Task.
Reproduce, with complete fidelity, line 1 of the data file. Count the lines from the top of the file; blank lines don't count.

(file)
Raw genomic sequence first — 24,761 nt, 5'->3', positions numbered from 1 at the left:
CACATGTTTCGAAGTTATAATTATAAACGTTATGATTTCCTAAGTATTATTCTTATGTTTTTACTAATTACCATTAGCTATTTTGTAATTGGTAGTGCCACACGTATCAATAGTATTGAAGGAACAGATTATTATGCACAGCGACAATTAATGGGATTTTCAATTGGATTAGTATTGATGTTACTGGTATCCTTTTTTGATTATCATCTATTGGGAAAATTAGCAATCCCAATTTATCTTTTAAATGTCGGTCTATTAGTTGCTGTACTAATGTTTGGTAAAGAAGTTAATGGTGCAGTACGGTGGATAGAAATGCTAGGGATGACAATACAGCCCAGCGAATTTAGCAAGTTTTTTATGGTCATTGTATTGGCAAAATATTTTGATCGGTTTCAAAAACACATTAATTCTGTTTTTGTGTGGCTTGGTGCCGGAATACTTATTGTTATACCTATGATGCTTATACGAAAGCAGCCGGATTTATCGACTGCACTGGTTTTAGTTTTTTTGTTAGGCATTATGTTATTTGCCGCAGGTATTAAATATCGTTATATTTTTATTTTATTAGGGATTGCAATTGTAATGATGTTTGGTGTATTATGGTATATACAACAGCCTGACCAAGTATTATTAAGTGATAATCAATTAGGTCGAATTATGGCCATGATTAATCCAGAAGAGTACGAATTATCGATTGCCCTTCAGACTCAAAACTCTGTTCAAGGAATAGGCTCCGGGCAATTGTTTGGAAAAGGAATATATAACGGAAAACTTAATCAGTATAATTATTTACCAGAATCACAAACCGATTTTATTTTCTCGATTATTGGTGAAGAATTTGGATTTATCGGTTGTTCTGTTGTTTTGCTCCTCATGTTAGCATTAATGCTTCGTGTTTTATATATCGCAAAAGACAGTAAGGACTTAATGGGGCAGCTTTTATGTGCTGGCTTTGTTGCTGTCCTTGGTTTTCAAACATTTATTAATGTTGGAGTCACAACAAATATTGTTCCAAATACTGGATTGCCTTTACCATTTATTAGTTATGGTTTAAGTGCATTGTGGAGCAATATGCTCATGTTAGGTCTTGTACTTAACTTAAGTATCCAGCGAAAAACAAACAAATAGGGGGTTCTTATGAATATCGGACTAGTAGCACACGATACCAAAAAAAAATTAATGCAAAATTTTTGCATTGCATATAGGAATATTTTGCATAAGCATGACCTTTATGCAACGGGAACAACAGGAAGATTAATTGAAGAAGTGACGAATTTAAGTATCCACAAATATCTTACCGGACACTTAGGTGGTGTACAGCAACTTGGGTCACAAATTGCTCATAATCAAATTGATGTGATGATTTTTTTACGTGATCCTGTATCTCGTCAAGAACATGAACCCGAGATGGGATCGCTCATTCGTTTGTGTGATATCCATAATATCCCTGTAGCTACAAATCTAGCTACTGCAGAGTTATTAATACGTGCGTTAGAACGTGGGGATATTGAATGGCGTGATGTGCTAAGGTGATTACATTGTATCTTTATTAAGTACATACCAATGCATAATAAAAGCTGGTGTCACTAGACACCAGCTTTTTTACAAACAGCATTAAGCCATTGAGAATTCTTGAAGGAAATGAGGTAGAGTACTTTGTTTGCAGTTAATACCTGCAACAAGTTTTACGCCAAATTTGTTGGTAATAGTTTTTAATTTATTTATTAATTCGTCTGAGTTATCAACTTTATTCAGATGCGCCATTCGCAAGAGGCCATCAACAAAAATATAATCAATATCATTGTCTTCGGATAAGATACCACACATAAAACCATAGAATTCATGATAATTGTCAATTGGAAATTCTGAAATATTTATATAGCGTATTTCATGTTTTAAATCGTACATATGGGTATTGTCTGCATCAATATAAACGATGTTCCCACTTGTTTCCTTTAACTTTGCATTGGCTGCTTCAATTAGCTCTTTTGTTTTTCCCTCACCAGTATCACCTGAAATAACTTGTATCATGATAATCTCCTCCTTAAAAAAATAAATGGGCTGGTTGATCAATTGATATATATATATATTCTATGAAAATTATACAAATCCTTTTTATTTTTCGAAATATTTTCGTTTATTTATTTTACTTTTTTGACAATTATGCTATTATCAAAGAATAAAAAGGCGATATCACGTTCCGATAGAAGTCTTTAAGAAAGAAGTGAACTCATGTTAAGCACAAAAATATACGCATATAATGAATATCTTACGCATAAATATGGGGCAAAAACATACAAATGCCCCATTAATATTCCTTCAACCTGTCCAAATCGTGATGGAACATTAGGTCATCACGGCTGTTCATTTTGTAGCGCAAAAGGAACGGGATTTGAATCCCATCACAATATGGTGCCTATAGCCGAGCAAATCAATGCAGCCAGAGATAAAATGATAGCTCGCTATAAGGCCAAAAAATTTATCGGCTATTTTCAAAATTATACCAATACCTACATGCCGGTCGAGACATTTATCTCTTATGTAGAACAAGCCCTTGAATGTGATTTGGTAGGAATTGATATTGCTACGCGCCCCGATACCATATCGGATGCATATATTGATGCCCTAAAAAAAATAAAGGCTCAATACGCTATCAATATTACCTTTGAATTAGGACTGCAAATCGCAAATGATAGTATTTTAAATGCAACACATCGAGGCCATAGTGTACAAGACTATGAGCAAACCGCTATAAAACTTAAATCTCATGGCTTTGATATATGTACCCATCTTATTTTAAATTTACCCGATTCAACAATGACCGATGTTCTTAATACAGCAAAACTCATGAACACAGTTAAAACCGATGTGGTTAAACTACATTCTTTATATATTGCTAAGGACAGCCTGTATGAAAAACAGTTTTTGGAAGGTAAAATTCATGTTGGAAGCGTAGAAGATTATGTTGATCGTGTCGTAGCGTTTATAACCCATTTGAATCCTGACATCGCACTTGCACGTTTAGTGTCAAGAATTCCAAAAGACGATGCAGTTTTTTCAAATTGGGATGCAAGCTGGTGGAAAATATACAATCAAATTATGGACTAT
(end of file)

Raw genomic sequence first — 24,761 nt, 5'->3', positions numbered from 1 at the left: